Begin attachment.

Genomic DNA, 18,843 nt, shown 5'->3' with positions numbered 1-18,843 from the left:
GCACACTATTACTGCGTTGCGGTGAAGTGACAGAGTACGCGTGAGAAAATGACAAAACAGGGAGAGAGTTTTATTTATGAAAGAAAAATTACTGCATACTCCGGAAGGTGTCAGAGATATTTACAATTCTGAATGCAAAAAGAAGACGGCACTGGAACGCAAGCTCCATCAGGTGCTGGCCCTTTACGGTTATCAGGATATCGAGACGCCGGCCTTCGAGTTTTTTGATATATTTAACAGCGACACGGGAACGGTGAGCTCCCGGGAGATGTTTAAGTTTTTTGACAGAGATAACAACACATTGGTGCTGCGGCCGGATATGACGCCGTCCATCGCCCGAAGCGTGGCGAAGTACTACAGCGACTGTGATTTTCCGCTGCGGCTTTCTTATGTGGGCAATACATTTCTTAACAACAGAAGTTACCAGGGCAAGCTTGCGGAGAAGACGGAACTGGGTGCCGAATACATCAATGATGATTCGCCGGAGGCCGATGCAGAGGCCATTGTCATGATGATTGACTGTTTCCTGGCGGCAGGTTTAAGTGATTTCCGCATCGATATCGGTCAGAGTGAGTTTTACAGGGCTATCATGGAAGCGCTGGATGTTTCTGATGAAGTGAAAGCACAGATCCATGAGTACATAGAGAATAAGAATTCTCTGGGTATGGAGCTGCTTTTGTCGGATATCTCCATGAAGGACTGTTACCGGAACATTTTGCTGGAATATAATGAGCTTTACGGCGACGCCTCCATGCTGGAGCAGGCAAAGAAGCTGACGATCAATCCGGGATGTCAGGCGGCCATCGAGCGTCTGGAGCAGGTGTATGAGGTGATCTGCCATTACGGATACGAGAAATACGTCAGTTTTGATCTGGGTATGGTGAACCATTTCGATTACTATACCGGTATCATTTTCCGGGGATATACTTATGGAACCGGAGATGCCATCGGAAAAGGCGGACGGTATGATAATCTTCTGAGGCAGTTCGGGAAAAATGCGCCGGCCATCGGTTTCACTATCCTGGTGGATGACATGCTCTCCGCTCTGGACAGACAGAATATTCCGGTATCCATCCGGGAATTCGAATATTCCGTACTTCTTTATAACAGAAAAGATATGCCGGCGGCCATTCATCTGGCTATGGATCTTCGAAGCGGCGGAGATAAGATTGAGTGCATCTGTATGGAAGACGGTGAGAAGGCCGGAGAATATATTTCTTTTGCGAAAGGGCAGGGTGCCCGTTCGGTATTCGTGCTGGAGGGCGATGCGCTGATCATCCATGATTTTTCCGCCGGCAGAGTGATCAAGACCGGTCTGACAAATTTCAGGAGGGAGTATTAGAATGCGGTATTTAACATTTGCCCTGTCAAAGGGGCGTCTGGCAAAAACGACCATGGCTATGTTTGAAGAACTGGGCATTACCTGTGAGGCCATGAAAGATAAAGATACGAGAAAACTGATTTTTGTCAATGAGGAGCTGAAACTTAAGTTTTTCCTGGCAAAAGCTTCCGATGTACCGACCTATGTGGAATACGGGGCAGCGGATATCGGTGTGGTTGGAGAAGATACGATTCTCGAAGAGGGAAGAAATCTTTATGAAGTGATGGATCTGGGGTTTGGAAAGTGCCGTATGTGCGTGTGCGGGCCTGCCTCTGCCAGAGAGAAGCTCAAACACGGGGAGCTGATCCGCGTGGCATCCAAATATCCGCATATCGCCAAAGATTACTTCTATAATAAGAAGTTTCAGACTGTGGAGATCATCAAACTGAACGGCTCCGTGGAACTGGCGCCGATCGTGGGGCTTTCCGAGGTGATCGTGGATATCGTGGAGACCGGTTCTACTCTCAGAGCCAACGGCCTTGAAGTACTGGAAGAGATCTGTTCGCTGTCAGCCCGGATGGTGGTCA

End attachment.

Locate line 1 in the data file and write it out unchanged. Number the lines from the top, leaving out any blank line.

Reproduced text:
Genomic DNA, 18,843 nt, shown 5'->3' with positions numbered 1-18,843 from the left: